"What I really remember about that game is Tennessee entered ranked [9th in the nation]we weren'tand they were a substantial [7-point] favorite," Whittemore recalled.  "But, when the game ended in the tie, we were really upset, while they were all happyecstaticabout the tie.  It should have been the reverse."

Two days later, reports were disclosed that Kreis had actually trapped the football as he rolled over Georgia’s goal line. Members of the media examined game film and concluded that Wyche’s pass definitely bounced from Kreis’ hands to the turf and then bounced off the hard surface directly back into his arms as he rolled into the end zone. Evidently, as Pennington and Kreis rolled over the goal line, the receiver was still trying to gain possession.

"Whether [Kreis] caught it or not, it's historythey scored on us," Whittemore said.  "That was the way it was back thenofficials made bad calls all the time. Bad callsyou lived with them; they were part of football."

Whittemore's head coach agreed.  When UGA was asked to comment on the media's findings the next week, only Vince Dooley responded, and it was certainly short and to the point: "You don't win football games on Sunday."

The Bulldogs would find some solace of sorts seven weeks later in Athens, when outgained by the Houston Cougars 532 to 276 in total yardage, Georgia somehow came away with a 10 to 10 tie. “Unlike at Tennessee, against Houston, we celebrated after that tie like we had won!" McCullough informed me.  "When you allow an opponent to move up and down the field all day and they score only 10 points, you’ve accomplished something."

With the Redcoats in the background, UGA and 
UT face off in '68, while on the verge of being 
part of perhaps one of the most controversial 
TDs in college football  history. 
Ultimately, Georgia would come out on top, finishing the regular season undefeated and as SEC champions. Despite a loss to Arkansas in the Sugar Bowl, the Bulldogs were declared national champions at season's end by the Litkenhous ratings.

Reflecting upon the 1968 season and Georgia's tie against Tennessee, followed by the second draw coming against Houston, Whittemore stated, "sometimes you don't have things go your way, but sometimes you do..."

And, just as I was about to point out how the Bulldogs recently, seemingly have things or game-deciding playsgreat plays—always not go their way, Charley continued...

"Like last year, we maybe should've beaten Auburn, but if not for a fumble by Tennessee ("Pig" Howard) in overtime, we might have lost to them too, but it was the other way aroundwe beat Tennessee."

I want to thank Coach Whittemore for giving his account of when a "great" play wasn't so much, but also reminding me of one that actually resulted in Georgia's favor during the last several years; here's to a couple more great plays resulting in 2014. Moreover, I appreciate being reminded that sometimes we tend to focus on when things don't go our way, and neglect to recognize all the times when they do.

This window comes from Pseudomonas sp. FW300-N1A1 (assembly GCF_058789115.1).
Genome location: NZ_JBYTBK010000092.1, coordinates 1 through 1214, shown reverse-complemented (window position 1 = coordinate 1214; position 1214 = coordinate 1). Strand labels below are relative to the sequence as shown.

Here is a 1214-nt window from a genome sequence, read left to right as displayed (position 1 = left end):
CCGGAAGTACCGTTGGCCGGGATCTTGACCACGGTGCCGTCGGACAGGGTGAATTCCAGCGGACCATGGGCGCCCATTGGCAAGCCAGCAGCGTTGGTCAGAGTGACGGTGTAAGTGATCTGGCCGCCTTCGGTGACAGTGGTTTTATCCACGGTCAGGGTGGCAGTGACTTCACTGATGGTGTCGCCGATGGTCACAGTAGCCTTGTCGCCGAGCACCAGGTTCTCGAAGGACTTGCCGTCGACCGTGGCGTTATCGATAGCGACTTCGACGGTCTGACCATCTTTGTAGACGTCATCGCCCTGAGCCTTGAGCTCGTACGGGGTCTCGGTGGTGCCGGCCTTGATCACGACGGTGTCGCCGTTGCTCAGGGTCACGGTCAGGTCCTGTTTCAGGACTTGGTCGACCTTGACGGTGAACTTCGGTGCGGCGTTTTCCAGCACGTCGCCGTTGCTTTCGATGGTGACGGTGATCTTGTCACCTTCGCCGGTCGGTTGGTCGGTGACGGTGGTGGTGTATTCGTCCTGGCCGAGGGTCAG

September 19, 2014

Blue, A True Bull-dawg

James Brown and Bluetwo fixtures of UGA 
football during the mid-to-late '70sat the 
team's walk through for the '76 Cotton Bowl.
Ever had a very likable friend that, simply put, just made it happen?  He or she always seemed around, everyone enjoyed their presence, and if something needed to be obtained or achievedlike finding a ticket to a certain game or concert, or gaining access to some VIP areahe/she somehow always found a way to get it done.

Many members of Georgia's football teams of the mid-to-late 1970s had such a frienda guy I first became familiar with at last year's Letterman's BBQas former players spoke of him with the admiration similarly to that of an All-American teammate.

His real name was Gene, but he went by his nickname, "Blue."  And, at the BBQ it seemed like every Bulldog who played from about 1974 through 1978 wondered what ole Blue was currently up todid anyone know his whereabouts?

Interestingly, Blue was not a Bulldog player, nor was he a trainer, manager, cheerleader, etc.  He was just ole Bluethe greatest "team follower" in the history of UGA football. 

Blue was not even a native of the area, growing up about 700 miles away from Athens. He was in the Navy fresh out of high school and stationed in South Carolina when his fondness of the Georgia football program began.  It all started when he wanted to see a friend from homea Bulldog player during the mid-70sso he ventured to Athens for merely a visit, but returned intrigued with Georgia football, and it intrigued with him.